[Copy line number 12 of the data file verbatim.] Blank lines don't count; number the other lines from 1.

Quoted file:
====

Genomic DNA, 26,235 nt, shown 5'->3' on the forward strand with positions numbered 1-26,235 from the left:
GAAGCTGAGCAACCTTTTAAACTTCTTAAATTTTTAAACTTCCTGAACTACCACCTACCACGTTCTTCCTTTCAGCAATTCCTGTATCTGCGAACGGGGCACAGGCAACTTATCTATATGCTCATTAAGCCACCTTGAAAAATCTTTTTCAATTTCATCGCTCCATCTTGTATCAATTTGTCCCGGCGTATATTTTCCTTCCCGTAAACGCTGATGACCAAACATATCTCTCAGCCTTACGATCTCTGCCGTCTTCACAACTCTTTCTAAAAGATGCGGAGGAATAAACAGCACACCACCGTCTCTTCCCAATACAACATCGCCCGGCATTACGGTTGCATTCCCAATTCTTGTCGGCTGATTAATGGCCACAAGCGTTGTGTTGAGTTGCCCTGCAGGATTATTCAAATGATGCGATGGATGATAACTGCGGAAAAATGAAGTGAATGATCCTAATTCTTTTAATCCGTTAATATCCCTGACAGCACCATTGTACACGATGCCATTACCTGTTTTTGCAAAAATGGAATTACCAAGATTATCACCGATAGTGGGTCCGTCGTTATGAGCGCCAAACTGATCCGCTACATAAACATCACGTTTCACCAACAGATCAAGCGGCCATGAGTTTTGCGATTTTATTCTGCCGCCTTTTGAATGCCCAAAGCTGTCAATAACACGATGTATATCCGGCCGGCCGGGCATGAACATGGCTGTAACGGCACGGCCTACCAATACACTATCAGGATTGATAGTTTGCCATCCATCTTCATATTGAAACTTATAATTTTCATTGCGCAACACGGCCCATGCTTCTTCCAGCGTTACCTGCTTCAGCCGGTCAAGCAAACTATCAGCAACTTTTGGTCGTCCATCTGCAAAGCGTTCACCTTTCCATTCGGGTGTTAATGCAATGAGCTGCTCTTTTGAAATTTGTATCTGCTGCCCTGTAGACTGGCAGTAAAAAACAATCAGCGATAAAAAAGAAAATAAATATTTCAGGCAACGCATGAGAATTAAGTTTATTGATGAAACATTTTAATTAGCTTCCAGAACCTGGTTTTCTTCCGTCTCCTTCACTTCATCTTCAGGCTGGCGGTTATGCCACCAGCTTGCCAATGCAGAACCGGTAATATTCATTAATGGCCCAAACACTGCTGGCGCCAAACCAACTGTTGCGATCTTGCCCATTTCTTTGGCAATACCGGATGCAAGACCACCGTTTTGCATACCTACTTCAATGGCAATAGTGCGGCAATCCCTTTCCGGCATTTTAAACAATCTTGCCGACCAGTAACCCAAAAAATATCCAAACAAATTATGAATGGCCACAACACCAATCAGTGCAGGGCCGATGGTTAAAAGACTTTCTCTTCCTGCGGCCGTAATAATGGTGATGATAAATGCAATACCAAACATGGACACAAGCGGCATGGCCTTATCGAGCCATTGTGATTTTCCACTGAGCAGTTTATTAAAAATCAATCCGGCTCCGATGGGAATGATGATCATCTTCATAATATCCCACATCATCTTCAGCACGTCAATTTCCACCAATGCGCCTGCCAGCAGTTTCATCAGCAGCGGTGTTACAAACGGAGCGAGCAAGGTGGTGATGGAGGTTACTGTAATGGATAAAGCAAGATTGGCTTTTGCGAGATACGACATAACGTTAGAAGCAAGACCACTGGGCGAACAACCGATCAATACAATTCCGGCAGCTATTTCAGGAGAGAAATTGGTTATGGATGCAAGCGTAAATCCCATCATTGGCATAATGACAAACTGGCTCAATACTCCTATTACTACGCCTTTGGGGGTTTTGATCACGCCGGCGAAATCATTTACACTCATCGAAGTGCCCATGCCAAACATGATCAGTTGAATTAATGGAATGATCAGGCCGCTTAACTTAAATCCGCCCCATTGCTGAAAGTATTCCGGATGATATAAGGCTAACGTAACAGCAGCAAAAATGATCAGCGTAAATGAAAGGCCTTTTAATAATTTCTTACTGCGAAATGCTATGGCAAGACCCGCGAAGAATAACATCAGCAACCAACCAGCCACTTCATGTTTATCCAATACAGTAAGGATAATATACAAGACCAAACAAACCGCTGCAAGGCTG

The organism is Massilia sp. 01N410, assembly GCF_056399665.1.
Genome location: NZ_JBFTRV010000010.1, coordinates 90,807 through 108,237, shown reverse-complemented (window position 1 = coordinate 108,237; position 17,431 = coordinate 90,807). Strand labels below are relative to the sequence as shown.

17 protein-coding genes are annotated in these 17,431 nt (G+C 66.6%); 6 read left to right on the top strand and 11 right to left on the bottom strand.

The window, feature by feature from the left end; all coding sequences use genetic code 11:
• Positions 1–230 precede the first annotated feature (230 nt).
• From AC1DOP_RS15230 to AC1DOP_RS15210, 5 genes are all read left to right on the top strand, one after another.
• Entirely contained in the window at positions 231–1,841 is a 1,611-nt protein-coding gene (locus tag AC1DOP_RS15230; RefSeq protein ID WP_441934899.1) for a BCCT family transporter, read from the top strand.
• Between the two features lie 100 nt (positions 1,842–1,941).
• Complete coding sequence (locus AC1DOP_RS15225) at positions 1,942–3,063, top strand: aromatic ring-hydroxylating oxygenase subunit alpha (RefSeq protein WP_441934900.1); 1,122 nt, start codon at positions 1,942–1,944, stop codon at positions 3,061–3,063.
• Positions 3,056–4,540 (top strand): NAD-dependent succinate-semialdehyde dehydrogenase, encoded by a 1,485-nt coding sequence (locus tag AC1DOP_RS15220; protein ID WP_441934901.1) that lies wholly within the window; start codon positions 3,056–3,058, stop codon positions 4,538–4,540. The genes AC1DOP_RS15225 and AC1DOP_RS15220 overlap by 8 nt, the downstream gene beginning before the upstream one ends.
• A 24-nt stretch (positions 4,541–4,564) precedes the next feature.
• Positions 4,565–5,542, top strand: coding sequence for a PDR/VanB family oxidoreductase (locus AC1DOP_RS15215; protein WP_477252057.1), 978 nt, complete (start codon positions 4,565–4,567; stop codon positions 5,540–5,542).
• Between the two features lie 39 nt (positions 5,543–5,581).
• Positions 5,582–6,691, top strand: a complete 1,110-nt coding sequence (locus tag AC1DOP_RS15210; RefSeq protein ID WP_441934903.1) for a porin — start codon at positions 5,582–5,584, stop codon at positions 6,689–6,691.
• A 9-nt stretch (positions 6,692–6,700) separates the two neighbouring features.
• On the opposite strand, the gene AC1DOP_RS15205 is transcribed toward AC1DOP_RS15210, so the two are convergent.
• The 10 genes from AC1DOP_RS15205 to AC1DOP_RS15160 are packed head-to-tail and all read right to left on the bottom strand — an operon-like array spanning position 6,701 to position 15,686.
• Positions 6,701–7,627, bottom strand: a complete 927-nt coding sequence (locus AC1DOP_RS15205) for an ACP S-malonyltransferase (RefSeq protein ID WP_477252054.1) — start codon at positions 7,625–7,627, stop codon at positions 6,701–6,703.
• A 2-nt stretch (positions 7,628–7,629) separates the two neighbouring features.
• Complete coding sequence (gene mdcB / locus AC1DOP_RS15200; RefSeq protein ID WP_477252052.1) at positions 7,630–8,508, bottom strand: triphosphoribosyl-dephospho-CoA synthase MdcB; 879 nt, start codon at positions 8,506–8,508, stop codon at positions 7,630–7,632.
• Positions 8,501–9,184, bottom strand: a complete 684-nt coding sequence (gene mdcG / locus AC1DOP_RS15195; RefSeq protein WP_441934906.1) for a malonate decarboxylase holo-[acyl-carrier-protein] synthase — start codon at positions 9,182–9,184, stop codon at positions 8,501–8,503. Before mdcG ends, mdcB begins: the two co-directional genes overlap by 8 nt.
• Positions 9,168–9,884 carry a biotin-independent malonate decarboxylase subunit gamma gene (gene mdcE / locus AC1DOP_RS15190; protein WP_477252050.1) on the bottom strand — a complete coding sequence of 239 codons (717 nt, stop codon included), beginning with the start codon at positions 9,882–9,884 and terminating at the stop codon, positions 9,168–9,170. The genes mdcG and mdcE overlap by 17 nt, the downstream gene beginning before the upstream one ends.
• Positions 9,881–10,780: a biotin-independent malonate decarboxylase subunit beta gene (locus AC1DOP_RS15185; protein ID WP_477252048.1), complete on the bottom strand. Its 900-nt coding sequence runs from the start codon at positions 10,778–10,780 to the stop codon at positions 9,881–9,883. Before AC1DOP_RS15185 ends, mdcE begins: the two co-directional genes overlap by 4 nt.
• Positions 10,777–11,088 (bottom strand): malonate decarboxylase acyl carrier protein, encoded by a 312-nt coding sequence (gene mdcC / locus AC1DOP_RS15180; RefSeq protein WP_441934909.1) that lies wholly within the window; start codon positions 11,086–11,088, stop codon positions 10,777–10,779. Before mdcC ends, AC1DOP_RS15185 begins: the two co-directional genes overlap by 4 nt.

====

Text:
• Positions 3,056–4,540 (top strand): NAD-dependent succinate-semialdehyde dehydrogenase, encoded by a 1,485-nt coding sequence (locus tag AC1DOP_RS15220; protein ID WP_441934901.1) that lies wholly within the window; start codon positions 3,056–3,058, stop codon positions 4,538–4,540. The genes AC1DOP_RS15225 and AC1DOP_RS15220 overlap by 8 nt, the downstream gene beginning before the upstream one ends.